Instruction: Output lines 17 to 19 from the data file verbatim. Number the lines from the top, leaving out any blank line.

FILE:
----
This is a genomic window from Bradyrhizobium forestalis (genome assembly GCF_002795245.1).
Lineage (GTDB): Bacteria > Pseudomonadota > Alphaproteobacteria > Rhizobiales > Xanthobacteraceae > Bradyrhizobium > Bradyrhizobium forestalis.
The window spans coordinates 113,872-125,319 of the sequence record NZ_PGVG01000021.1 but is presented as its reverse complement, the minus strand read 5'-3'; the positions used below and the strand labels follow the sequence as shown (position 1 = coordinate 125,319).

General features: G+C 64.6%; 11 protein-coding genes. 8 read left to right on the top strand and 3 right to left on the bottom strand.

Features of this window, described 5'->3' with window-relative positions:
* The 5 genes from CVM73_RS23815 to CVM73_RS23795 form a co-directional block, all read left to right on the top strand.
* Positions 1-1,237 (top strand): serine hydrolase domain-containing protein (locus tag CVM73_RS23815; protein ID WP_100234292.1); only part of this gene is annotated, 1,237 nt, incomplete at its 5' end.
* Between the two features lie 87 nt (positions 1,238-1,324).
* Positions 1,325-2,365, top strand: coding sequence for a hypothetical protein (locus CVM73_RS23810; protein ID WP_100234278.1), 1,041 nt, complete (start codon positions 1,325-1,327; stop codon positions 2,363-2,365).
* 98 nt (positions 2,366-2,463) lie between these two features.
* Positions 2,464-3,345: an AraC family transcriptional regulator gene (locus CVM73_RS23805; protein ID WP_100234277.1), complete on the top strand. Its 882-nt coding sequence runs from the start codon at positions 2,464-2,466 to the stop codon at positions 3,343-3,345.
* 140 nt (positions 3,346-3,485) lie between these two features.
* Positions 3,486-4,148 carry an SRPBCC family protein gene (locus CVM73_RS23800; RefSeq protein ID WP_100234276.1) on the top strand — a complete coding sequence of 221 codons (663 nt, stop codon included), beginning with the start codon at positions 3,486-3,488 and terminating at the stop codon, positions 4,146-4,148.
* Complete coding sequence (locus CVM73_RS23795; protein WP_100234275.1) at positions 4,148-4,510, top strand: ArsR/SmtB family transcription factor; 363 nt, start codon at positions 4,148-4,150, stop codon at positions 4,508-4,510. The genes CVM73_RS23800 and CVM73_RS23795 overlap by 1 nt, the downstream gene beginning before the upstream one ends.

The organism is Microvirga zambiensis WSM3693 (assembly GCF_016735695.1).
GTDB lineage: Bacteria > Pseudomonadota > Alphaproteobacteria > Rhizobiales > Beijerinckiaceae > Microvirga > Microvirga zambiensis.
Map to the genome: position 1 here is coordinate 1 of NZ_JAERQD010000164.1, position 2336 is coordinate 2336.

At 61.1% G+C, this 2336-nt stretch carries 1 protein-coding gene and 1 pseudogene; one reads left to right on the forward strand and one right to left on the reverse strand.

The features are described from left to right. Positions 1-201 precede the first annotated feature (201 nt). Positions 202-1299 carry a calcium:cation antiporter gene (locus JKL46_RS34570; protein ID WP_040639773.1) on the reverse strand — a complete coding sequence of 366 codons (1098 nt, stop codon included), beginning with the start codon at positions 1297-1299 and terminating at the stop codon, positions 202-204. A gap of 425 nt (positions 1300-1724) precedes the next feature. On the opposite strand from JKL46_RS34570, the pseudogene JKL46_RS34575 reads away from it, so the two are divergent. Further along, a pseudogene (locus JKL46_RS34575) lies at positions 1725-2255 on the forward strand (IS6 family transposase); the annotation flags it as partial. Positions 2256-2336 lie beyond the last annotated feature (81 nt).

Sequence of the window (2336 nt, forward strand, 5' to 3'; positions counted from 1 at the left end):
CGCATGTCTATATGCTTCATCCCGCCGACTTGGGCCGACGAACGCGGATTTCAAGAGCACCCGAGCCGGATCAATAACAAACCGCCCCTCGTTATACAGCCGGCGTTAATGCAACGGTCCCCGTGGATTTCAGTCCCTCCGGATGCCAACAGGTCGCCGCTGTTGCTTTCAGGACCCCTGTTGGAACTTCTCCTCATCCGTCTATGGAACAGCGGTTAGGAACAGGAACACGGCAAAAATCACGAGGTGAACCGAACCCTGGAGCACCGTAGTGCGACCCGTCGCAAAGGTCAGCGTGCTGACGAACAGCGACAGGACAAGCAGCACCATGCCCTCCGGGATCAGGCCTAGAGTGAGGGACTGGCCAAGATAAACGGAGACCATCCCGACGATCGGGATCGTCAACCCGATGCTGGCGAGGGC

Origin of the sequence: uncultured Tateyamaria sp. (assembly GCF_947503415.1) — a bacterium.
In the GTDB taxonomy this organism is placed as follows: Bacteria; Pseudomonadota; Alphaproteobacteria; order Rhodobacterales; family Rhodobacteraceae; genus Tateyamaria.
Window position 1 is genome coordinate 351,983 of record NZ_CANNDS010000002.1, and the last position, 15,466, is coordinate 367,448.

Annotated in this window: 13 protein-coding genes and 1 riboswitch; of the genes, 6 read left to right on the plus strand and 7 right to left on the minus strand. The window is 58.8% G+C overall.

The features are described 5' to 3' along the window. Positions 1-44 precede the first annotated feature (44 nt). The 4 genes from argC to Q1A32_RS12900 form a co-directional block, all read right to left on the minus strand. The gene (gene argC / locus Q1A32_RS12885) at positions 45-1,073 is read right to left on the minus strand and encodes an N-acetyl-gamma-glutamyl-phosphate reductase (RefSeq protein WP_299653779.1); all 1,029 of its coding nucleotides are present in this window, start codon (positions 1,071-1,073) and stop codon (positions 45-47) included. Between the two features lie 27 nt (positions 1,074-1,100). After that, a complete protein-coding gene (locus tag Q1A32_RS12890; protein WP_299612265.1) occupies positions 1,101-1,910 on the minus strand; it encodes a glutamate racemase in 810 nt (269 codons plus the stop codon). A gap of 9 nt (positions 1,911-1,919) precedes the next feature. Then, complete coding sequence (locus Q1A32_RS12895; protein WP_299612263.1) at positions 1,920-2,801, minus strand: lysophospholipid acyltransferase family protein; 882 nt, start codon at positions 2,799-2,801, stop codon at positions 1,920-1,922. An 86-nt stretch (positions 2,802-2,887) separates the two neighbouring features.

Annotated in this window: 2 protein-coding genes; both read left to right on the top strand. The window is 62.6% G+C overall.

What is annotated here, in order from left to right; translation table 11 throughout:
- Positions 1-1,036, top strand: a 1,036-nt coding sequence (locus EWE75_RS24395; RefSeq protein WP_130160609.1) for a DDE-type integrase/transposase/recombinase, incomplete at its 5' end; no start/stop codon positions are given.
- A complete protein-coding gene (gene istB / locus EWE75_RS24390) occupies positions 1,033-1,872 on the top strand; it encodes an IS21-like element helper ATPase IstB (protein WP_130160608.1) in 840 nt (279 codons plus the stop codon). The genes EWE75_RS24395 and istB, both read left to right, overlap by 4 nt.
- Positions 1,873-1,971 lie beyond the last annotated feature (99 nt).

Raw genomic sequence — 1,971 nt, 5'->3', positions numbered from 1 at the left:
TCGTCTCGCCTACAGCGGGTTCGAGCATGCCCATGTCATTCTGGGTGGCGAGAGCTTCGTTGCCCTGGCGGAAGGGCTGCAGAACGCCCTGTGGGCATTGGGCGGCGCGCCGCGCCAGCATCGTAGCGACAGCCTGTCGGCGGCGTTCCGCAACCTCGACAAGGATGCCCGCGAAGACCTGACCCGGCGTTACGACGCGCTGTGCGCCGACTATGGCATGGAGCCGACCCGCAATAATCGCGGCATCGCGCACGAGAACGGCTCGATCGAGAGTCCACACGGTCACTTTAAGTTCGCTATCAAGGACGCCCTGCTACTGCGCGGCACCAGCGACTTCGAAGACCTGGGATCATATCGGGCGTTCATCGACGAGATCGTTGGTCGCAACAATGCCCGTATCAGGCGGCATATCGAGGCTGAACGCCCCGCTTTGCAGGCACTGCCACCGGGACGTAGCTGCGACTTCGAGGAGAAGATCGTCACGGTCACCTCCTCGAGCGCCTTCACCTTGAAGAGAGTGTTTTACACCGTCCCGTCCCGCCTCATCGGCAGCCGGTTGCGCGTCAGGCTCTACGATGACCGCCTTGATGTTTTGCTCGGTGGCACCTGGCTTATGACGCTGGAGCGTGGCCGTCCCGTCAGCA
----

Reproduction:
Map to the genome: position 1 here is coordinate 1 of NZ_JAERQD010000164.1, position 2336 is coordinate 2336.

At 61.1% G+C, this 2336-nt stretch carries 1 protein-coding gene and 1 pseudogene; one reads left to right on the forward strand and one right to left on the reverse strand.

The features are described from left to right. Positions 1-201 precede the first annotated feature (201 nt). Positions 202-1299 carry a calcium:cation antiporter gene (locus JKL46_RS34570; protein ID WP_040639773.1) on the reverse strand — a complete coding sequence of 366 codons (1098 nt, stop codon included), beginning with the start codon at positions 1297-1299 and terminating at the stop codon, positions 202-204. A gap of 425 nt (positions 1300-1724) precedes the next feature. On the opposite strand from JKL46_RS34570, the pseudogene JKL46_RS34575 reads away from it, so the two are divergent. Further along, a pseudogene (locus JKL46_RS34575) lies at positions 1725-2255 on the forward strand (IS6 family transposase); the annotation flags it as partial. Positions 2256-2336 lie beyond the last annotated feature (81 nt).